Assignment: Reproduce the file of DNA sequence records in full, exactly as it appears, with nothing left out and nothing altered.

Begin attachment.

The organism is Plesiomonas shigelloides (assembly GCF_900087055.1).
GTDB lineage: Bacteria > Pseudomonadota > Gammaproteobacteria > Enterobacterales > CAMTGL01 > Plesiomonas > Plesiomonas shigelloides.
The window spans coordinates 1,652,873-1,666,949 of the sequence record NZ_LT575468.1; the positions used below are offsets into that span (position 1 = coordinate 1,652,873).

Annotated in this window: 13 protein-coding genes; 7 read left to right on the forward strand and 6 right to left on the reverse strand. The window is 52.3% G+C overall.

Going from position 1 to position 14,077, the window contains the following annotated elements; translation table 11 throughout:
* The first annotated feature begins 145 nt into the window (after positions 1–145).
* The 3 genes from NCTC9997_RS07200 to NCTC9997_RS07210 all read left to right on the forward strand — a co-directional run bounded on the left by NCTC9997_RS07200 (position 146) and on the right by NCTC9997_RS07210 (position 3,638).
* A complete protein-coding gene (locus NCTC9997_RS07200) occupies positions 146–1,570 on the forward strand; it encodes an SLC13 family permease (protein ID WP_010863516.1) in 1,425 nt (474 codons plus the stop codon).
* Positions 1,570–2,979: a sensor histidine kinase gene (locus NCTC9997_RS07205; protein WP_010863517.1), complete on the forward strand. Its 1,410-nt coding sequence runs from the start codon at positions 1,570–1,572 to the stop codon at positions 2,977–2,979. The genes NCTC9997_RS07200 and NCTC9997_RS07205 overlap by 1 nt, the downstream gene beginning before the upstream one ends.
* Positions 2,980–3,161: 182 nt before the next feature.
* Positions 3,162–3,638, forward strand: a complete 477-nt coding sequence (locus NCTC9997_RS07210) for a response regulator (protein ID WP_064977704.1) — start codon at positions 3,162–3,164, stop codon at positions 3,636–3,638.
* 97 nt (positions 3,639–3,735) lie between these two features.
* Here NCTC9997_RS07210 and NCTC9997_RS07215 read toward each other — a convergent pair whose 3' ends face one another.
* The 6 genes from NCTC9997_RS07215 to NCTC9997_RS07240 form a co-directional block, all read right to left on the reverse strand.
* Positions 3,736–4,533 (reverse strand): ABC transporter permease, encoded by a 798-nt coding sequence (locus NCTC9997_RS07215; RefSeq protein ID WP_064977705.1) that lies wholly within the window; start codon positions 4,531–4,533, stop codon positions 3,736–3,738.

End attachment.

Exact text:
The organism is Plesiomonas shigelloides (assembly GCF_900087055.1).
GTDB lineage: Bacteria > Pseudomonadota > Gammaproteobacteria > Enterobacterales > CAMTGL01 > Plesiomonas > Plesiomonas shigelloides.
The window spans coordinates 1,652,873-1,666,949 of the sequence record NZ_LT575468.1; the positions used below are offsets into that span (position 1 = coordinate 1,652,873).

Annotated in this window: 13 protein-coding genes; 7 read left to right on the forward strand and 6 right to left on the reverse strand. The window is 52.3% G+C overall.

Going from position 1 to position 14,077, the window contains the following annotated elements; translation table 11 throughout:
* The first annotated feature begins 145 nt into the window (after positions 1–145).
* The 3 genes from NCTC9997_RS07200 to NCTC9997_RS07210 all read left to right on the forward strand — a co-directional run bounded on the left by NCTC9997_RS07200 (position 146) and on the right by NCTC9997_RS07210 (position 3,638).
* A complete protein-coding gene (locus NCTC9997_RS07200) occupies positions 146–1,570 on the forward strand; it encodes an SLC13 family permease (protein ID WP_010863516.1) in 1,425 nt (474 codons plus the stop codon).
* Positions 1,570–2,979: a sensor histidine kinase gene (locus NCTC9997_RS07205; protein WP_010863517.1), complete on the forward strand. Its 1,410-nt coding sequence runs from the start codon at positions 1,570–1,572 to the stop codon at positions 2,977–2,979. The genes NCTC9997_RS07200 and NCTC9997_RS07205 overlap by 1 nt, the downstream gene beginning before the upstream one ends.
* Positions 2,980–3,161: 182 nt before the next feature.
* Positions 3,162–3,638, forward strand: a complete 477-nt coding sequence (locus NCTC9997_RS07210) for a response regulator (protein ID WP_064977704.1) — start codon at positions 3,162–3,164, stop codon at positions 3,636–3,638.
* 97 nt (positions 3,639–3,735) lie between these two features.
* Here NCTC9997_RS07210 and NCTC9997_RS07215 read toward each other — a convergent pair whose 3' ends face one another.
* The 6 genes from NCTC9997_RS07215 to NCTC9997_RS07240 form a co-directional block, all read right to left on the reverse strand.
* Positions 3,736–4,533 (reverse strand): ABC transporter permease, encoded by a 798-nt coding sequence (locus NCTC9997_RS07215; RefSeq protein ID WP_064977705.1) that lies wholly within the window; start codon positions 4,531–4,533, stop codon positions 3,736–3,738.